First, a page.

The Find My app asking for location access on an iPhone running iOS 13.
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It’s time to take another look at your iPhone location permissions. Now, you don’t have to give apps permanent access to your location: You can grant access only once and require consent every time an app wants your location.

A New Privacy Option for Your Location

Before iOS 13 for iPhones and the new iPadOS for iPads, you only had three choices when an app wanted access to your location: Never, While Using, and Always.

The “While Using” option is a good compromise, ensuring apps could bring up maps and make use of your location while you’re using them. Unlike apps with the “Always” permission, they can’t access your location in the background.

There’s still one problem here: If you give an app access to your location once, that app can keep accessing your location over and over if you use it in the future. What if you just want to pull up a map once in an app without giving it permanent access to your location?

Now You Can Force Apps to “Ask Next Time”

The Allow Once option for Yelp's location access on an iPhone.

Now, there’s another compromise option: “Allow Once,” also known as “Ask Next Time.” Whenever an app wants access to your location, you can give it access to your location just this time and force it to ask next time by tapping the “Allow Once” option. You’re in control of how much the app can access your location.

This change is part of iOS 13 for iPhones and the new iPadOS for iPads. Like the new Bluetooth permission apps are asking for, this change can help protect the privacy of your physical location. It’s up to you whether you want to reveal it to apps.

Previously, to accomplish something like this, you’d have to allow location access for an app and then immediately dig through the Settings app and revoke it.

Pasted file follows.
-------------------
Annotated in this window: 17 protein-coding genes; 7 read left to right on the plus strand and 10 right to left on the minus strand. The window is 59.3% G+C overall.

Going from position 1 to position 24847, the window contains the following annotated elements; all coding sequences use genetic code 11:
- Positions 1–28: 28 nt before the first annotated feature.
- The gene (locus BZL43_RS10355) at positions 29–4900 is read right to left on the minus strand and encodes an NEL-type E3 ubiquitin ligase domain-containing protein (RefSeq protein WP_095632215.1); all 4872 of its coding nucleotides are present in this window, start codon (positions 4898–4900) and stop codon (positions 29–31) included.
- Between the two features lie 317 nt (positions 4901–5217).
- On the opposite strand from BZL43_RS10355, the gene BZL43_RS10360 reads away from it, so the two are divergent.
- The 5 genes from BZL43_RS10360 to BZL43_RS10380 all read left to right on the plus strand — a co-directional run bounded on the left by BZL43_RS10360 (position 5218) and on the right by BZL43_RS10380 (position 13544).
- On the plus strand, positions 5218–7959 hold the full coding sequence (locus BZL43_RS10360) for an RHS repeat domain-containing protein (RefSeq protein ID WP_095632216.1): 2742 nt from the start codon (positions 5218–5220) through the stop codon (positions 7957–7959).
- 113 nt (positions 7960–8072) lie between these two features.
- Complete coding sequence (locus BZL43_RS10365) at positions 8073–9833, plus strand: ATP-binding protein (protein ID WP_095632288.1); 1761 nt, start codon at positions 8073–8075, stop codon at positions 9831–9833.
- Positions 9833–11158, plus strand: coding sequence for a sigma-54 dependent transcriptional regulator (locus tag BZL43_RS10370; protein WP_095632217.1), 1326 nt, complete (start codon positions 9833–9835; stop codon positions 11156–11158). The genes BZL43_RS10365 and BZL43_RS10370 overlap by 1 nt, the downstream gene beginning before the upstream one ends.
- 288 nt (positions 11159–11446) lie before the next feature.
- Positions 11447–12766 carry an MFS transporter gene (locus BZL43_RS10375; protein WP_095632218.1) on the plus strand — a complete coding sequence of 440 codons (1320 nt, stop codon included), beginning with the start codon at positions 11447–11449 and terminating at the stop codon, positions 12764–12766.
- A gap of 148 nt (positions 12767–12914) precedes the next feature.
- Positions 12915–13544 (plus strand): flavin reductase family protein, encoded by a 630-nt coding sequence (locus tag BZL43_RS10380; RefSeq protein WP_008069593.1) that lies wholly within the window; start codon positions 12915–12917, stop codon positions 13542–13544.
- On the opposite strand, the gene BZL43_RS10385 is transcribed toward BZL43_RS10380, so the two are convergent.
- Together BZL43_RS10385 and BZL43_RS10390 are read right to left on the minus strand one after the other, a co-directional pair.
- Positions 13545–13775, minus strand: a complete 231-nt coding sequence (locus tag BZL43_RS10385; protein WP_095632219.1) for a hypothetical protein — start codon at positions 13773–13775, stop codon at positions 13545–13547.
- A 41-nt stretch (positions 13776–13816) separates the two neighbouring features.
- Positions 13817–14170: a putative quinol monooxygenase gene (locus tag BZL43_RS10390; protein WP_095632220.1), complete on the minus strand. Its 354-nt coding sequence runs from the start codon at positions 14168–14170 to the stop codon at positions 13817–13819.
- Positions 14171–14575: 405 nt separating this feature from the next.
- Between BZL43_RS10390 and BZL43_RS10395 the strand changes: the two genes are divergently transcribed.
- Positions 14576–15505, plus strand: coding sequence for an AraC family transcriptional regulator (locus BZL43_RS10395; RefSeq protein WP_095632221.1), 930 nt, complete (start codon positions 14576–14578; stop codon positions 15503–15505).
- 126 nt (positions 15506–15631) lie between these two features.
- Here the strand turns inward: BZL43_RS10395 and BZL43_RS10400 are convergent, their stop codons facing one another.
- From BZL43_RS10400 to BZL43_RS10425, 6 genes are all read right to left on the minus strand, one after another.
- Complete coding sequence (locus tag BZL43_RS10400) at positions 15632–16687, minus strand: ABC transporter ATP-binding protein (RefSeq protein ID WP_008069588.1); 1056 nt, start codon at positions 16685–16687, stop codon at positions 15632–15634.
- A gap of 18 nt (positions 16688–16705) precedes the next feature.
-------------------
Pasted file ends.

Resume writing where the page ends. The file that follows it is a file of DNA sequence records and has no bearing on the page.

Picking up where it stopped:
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When You Might Want to Do This

Many apps ask for access to your location but don’t necessarily require it all the time. For example, a store’s app might request location access when you pull up a map of nearby locations. In the past, you had to select “While Using” to grant this access—but then the app would be free to access your location as much as it wanted while you were using the app. That data could then be used to track your shopping preferences and target advertising to you.

This new option lets you give access to your location just once.

Should you make every app you use always ask for location access? Probably not. Some apps just need your location—you’ll probably want to give Uber or Lyft access to your location every time you’re using it to take a ride.

On the other hand, if you just want to give an app your location once to access a specific feature, “Allow Once” is a smart option to start with. If you find yourself using the app’s location permissions quite a bit, you can select “Allow While Using App” in the future and avoid the prompts.

How to Force Previously Installed Apps to Ask

If you’ve previously given an app access to your location—or denied it—you won’t see this permission prompt. However, you can still select the “Ask Next Time” option for any of your installed iPhone or iPad apps.

To do so, head to Settings > Privacy > Location Services. You’ll see a list of apps and their location permission settings.

An iPhone location services screen showing various Google apps set to While Using, Ask, and Always.

Tap an app’s name here to change its location permissions. You can then select “Ask Next Time,” if you like.

This option is available for all apps. App developers can’t prevent you from selecting it for their apps.

iPhone location permissions showing the Yelp app set to Ask Next Time.

By the way, if you select “Ask Next Time” and then deny access to your location, the app’s access to your location will be set to “Never,” and it won’t be able to access your location again. This prevents an app from bombarding you with location requests. You can still head to the Settings app and set it back to “Ask Next Time.”

Chris Hoffman Chris Hoffman
Chris Hoffman is Editor in Chief of How-To Geek. He's written about technology for nearly a decade and was a PCWorld columnist for two years. Chris has written for The New York Times, been interviewed as a technology expert on TV stations like Miami's NBC 6, and had his work covered by news outlets like the BBC. Since 2011, Chris has written over 2,000 articles that have been read more than 500 million times---and that's just here at How-To Geek.
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